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Should I get a dual band router?


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#1 Bill_in_Texas

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Posted 14 August 2017 - 07:59 AM

My ISP is a wifi service where I get 10 mbps down and 4 mbps up.   We currently run  approximately 12 devices over a 2.4 single band router.  I don't have any particular issues other than occasional lag in some devices.  Would a dual band router help?   If so, any preferred brand?  Currently use a Netgear that I've been happy with.

 

Thanks for any input. 



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#2 mikey11

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Posted 14 August 2017 - 08:05 AM

i dont think it will help,

 

a different router will not increase the speed of your ISP


Edited by mikey11, 14 August 2017 - 08:05 AM.


#3 britechguy

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Posted 14 August 2017 - 08:40 AM

What you would have to know is where, precisely, the bottleneck is occurring.

 

If it's on your LAN then a different router might make a difference.  I have no idea of the age of your router but if, for instance, it's from the Wireless G era you might be well served by getting a new one that supports Wireless AC.  That's even if you don't have devices that are Wireless AC, but have a number that are Wireless N.

 

However, if the issue is with your ISP and it's because you've hit your throughput max at a given moment in time there is nothing that a router will do to fix that.


Brian  AKA  Bri the Tech Guy (website in my user profile) - Windows 10 Home, 64-Bit, Version 1803, Build 17134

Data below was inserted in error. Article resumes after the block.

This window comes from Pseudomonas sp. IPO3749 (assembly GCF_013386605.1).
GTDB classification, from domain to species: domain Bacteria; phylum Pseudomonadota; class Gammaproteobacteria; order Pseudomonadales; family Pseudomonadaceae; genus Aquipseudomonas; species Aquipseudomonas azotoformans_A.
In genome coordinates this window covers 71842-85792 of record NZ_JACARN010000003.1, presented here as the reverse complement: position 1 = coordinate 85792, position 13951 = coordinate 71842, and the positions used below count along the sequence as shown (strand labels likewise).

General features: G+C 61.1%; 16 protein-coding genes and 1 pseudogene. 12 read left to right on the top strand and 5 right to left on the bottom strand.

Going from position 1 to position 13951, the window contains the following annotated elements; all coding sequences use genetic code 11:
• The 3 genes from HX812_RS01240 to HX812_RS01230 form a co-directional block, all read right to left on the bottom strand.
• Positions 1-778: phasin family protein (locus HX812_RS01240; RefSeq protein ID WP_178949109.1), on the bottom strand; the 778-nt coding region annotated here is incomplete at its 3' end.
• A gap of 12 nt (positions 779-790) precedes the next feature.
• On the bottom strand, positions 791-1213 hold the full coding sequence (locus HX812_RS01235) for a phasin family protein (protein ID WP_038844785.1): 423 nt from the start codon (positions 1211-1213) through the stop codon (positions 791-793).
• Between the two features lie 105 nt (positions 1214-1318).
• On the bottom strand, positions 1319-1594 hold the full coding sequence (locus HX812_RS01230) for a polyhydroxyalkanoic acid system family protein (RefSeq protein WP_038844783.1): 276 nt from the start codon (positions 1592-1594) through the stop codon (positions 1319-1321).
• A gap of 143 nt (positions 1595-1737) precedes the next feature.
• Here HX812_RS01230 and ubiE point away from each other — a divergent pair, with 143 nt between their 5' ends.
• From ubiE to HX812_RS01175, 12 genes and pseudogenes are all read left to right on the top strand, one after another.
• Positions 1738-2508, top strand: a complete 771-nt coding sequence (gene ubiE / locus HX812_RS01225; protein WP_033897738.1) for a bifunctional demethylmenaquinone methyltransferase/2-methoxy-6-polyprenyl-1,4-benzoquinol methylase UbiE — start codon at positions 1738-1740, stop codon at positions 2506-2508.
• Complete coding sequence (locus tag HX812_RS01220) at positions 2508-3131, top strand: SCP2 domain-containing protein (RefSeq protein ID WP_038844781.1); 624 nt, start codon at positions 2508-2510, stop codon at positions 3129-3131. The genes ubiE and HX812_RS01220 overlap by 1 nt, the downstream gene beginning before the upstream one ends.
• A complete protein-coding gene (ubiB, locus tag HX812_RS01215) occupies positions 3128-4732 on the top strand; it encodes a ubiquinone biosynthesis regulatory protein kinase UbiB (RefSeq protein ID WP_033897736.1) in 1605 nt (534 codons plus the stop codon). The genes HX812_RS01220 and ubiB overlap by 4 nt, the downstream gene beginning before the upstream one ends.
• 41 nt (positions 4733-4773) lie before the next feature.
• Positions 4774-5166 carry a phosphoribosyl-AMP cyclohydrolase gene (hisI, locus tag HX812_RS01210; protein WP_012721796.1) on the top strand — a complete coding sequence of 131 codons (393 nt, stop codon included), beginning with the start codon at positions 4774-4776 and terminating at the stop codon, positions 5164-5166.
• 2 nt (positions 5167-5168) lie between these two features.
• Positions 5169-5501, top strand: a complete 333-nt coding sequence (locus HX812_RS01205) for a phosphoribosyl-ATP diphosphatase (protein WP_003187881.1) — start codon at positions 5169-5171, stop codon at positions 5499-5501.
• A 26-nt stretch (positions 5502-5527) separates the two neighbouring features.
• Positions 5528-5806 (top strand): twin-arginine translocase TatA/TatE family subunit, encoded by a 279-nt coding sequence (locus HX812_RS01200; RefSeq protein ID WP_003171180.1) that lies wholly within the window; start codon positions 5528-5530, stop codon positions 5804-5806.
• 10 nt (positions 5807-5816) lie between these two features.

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#4 Bill_in_Texas

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Posted 14 August 2017 - 09:07 AM

I appreciate the replies and that is why I wanted to ask.  My router is a several year old Netgear N600 but I just looked and it is actually a dual band so I suppose I should have checked that out first.  I recently upped my bandwidth and I've started using a Ring doorbell and camera.  My lag comes with those two devices.   



#5 britechguy

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Posted 14 August 2017 - 09:29 AM

Unless I'm mistaken, neither the Ring doorbell or camera (at least by necessity) uses any "outside the lan" resources unless you are connecting to them remotely.

 

If you're getting this issue with these two, and only when they are activated, the first thing I'd try is getting rid of a number of the devices that are connected to your lan, temporarily, and see if the lag persists with a significantly lighter load on the lan itself.  If it does not persist then you have your answer (most likely) that the addition to the lan of those devices, given it's normal "working load," pushes the demands past its capacities.

 

If that's the case a new router might, not will, but might, solve your problem if you get one that has expanded throughput capabilities beyond what you currently have.


Brian  AKA  Bri the Tech Guy (website in my user profile) - Windows 10 Home, 64-Bit, Version 1803, Build 17134 

      Memory is a crazy woman that hoards rags and throws away food.

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#6 Bill_in_Texas

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Posted 14 August 2017 - 10:47 AM

Brian thank you for the help.   I will look into testing this.






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